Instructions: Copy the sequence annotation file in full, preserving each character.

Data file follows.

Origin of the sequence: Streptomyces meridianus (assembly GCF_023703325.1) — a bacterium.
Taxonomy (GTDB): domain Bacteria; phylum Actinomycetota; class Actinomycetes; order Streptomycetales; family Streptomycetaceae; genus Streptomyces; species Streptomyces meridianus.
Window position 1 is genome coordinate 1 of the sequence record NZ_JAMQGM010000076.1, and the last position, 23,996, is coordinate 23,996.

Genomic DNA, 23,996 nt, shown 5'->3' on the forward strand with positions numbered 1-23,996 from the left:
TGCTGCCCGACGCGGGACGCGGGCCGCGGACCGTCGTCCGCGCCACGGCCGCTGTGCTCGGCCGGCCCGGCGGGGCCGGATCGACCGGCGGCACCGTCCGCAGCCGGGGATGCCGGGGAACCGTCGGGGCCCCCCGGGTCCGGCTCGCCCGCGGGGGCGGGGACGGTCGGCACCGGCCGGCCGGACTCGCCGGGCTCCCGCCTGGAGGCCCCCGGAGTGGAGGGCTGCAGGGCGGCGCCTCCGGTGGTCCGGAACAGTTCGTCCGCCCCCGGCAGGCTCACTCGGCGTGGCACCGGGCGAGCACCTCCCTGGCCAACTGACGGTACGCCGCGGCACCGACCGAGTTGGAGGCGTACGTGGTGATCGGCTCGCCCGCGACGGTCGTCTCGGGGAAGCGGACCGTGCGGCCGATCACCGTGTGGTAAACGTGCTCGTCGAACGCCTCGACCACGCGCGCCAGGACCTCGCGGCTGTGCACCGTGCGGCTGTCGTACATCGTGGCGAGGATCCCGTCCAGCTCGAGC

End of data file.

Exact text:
Origin of the sequence: Streptomyces meridianus (assembly GCF_023703325.1) — a bacterium.
Taxonomy (GTDB): domain Bacteria; phylum Actinomycetota; class Actinomycetes; order Streptomycetales; family Streptomycetaceae; genus Streptomyces; species Streptomyces meridianus.
Window position 1 is genome coordinate 1 of the sequence record NZ_JAMQGM010000076.1, and the last position, 23,996, is coordinate 23,996.

Genomic DNA, 23,996 nt, shown 5'->3' on the forward strand with positions numbered 1-23,996 from the left:
TGCTGCCCGACGCGGGACGCGGGCCGCGGACCGTCGTCCGCGCCACGGCCGCTGTGCTCGGCCGGCCCGGCGGGGCCGGATCGACCGGCGGCACCGTCCGCAGCCGGGGATGCCGGGGAACCGTCGGGGCCCCCCGGGTCCGGCTCGCCCGCGGGGGCGGGGACGGTCGGCACCGGCCGGCCGGACTCGCCGGGCTCCCGCCTGGAGGCCCCCGGAGTGGAGGGCTGCAGGGCGGCGCCTCCGGTGGTCCGGAACAGTTCGTCCGCCCCCGGCAGGCTCACTCGGCGTGGCACCGGGCGAGCACCTCCCTGGCCAACTGACGGTACGCCGCGGCACCGACCGAGTTGGAGGCGTACGTGGTGATCGGCTCGCCCGCGACGGTCGTCTCGGGGAAGCGGACCGTGCGGCCGATCACCGTGTGGTAAACGTGCTCGTCGAACGCCTCGACCACGCGCGCCAGGACCTCGCGGCTGTGCACCGTGCGGCTGTCGTACATCGTGGCGAGGATCCCGTCCAGCTCGAGC